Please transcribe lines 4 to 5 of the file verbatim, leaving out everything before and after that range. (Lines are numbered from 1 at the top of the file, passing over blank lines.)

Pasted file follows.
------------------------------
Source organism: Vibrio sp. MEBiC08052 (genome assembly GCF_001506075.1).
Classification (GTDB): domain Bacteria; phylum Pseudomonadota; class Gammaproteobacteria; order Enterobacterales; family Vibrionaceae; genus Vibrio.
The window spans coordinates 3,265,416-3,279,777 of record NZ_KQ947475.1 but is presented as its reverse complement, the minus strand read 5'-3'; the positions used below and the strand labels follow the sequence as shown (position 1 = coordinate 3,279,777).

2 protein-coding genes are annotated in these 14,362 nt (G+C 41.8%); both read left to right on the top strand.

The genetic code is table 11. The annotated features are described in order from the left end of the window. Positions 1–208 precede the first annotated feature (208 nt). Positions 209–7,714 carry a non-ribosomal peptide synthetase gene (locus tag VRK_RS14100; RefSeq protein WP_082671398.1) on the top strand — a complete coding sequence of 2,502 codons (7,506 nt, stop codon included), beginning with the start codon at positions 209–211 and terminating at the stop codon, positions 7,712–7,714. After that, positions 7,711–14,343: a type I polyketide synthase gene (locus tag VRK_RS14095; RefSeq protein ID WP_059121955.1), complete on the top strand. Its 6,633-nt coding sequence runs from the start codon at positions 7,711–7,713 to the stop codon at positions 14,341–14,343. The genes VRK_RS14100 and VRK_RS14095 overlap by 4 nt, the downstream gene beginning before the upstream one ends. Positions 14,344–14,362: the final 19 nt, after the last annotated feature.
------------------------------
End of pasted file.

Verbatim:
2 protein-coding genes are annotated in these 14,362 nt (G+C 41.8%); both read left to right on the top strand.

The genetic code is table 11. The annotated features are described in order from the left end of the window. Positions 1–208 precede the first annotated feature (208 nt). Positions 209–7,714 carry a non-ribosomal peptide synthetase gene (locus tag VRK_RS14100; RefSeq protein WP_082671398.1) on the top strand — a complete coding sequence of 2,502 codons (7,506 nt, stop codon included), beginning with the start codon at positions 209–211 and terminating at the stop codon, positions 7,712–7,714. After that, positions 7,711–14,343: a type I polyketide synthase gene (locus tag VRK_RS14095; RefSeq protein ID WP_059121955.1), complete on the top strand. Its 6,633-nt coding sequence runs from the start codon at positions 7,711–7,713 to the stop codon at positions 14,341–14,343. The genes VRK_RS14100 and VRK_RS14095 overlap by 4 nt, the downstream gene beginning before the upstream one ends. Positions 14,344–14,362: the final 19 nt, after the last annotated feature.